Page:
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It appears that employers may introduce evidence of an employee’s disrespectful behavior to defeat a claim of discrimination. A circuit court decision last month indicates that courts are not going to limit their inquiry to explicit job requirements when evaluating job performance.
Zayas v. Rockford Memorial Hospital, 2014 WL No. 13–2555 (Jan. 30, 2014) was argued before the Seventh Circuit Court of Appeals last November. Plaintiff, Margarita Zayas, was an ultra-sound technician, employed by Defendant Hospital. After eleven years of employment, Zayas was discharged for sending “insubordinate emails.” Zayas brought claims of discrimination based on age and national origin. Additionally, Zayas attempted to establish the existence of a hostile work environment. Defendant Hospital moved to dismiss her claims, and the lower court granted dismissal of all three. On appeal, the Seventh Circuit agreed with the lower court and found plaintiff’s claims to be unfounded. The Court accepted the Hospital’s argument that the employee’s “disrespectful behavior” justified her termination. Even though the Hospital could not point to an instance when plaintiff failed to perform her duties, the Seventh Circuit was satisfied that plaintiff’s insubordinate behavior was reason enough to terminate her employment.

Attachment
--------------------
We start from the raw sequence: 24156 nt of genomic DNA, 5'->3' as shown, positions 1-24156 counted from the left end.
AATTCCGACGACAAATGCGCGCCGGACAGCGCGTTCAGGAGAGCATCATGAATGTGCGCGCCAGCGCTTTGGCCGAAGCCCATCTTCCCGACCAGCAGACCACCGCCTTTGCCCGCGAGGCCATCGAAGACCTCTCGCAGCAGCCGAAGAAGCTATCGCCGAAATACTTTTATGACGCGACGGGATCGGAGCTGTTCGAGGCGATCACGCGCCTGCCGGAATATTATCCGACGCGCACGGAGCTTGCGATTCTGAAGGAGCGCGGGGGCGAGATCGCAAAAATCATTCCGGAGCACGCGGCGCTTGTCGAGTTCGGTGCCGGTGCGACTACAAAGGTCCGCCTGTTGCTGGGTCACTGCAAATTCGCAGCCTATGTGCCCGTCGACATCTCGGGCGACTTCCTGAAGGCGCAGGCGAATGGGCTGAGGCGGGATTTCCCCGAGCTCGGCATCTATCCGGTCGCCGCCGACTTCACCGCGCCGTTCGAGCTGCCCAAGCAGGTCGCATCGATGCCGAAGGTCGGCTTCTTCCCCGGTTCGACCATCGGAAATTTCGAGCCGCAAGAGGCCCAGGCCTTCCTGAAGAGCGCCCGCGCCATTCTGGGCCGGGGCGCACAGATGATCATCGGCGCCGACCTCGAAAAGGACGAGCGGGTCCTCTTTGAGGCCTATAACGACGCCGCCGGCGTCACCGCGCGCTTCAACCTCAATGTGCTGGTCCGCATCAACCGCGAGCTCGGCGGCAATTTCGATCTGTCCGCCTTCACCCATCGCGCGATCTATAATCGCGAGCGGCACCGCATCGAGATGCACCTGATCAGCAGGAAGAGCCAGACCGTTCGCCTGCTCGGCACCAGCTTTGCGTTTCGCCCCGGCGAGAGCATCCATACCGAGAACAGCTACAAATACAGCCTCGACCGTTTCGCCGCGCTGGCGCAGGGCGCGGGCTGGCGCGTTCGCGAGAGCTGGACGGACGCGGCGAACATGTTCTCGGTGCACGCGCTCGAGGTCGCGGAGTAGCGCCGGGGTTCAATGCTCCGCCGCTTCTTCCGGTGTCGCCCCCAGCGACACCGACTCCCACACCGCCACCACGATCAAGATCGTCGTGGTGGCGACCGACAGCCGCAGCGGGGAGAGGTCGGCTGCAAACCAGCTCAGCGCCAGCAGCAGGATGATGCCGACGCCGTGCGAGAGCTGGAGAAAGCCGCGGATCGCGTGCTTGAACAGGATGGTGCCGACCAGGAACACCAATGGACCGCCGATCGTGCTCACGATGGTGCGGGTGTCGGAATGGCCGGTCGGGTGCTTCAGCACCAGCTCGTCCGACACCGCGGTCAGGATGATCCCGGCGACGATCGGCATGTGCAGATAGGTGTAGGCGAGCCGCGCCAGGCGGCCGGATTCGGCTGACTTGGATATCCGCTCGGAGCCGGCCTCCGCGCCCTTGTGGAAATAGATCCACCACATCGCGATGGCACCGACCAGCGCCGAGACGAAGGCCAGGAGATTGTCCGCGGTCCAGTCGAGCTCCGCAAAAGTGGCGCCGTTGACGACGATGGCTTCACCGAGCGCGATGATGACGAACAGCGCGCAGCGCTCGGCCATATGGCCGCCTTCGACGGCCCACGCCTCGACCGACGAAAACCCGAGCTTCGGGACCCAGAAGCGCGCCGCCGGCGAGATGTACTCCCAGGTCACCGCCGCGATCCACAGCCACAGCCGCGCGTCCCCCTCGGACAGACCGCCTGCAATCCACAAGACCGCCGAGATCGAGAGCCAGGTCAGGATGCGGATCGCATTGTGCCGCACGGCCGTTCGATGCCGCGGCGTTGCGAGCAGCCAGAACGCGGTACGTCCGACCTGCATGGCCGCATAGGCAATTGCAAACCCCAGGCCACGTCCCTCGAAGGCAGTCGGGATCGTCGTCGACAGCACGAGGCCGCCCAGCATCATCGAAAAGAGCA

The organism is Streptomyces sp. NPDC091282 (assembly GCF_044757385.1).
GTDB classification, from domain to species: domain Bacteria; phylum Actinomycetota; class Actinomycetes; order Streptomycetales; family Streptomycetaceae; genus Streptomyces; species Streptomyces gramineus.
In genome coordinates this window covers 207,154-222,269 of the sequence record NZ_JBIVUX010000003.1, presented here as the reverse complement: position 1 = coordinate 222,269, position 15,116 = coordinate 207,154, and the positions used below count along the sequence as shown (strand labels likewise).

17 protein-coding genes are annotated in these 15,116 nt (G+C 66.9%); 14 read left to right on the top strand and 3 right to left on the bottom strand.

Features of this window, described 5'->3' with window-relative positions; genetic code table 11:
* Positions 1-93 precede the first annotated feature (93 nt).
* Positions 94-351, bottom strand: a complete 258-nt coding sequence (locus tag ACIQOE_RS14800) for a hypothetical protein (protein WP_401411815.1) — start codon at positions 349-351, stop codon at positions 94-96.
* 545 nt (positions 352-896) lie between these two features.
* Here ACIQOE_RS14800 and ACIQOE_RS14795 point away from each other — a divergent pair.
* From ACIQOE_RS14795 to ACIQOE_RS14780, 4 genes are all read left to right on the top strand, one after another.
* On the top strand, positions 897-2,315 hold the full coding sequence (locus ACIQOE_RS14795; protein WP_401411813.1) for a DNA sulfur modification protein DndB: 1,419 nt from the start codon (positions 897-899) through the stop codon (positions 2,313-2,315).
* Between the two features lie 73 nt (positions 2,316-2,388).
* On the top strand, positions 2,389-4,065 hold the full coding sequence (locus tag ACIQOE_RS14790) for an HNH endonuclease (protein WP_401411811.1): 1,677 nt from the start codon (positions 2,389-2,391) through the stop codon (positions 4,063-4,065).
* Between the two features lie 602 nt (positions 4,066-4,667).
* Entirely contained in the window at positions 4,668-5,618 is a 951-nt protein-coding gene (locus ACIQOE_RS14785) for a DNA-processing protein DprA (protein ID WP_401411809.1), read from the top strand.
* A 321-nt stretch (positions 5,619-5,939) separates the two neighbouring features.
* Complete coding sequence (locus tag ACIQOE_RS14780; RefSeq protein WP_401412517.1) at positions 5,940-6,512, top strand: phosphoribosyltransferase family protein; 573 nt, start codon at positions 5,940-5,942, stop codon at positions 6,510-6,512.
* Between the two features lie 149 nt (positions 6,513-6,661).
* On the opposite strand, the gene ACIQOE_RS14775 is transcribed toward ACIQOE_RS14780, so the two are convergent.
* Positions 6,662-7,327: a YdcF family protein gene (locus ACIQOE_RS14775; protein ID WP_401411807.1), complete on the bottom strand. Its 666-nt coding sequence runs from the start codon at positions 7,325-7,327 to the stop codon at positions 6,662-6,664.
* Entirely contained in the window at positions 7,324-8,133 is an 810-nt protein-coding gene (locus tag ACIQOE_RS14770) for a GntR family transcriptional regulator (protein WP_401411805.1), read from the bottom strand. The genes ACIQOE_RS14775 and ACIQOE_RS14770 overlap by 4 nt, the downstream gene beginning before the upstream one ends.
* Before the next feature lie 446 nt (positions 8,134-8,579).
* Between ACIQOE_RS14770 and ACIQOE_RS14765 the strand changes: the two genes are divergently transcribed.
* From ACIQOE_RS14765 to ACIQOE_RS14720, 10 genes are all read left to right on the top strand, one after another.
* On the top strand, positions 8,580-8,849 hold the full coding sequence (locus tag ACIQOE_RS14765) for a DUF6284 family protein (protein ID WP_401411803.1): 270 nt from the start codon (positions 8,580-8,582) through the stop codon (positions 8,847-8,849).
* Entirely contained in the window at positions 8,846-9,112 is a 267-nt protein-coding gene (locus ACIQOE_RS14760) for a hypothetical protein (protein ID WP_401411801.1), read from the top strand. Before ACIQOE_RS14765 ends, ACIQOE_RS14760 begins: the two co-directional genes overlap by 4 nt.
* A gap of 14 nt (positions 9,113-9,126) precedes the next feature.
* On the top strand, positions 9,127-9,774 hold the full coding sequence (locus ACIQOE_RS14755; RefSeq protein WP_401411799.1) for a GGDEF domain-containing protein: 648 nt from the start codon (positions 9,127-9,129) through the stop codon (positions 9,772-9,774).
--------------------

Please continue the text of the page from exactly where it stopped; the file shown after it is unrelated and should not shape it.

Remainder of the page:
This case could be a sign that courts are willing to grant employers more discretion in employment decisions. However, employers should remember that this deference is not unlimited, and is based on the facts in each case. Employer conduct is a critical factor influencing the outcome of many disputes. For example, it is important to note that the hospital did not discharge Zayas upon the first instance of disrespectful behavior. Multiple warnings were issued, and during the following year, plaintiff’s behavior remained uncorrected.
Communicating with employees to work through difficult situations may be the best course of action an employer can take. If the employee remains unwilling to address the concerns, termination based on “disrespectful behavior” is sometimes an option. Employers should remember that this is not a license to discharge employees for amorphous reasons; rather it provides assurance that some qualities necessary to perform a job, like professionalism, may be implicitly included in employers’ workplace expectations.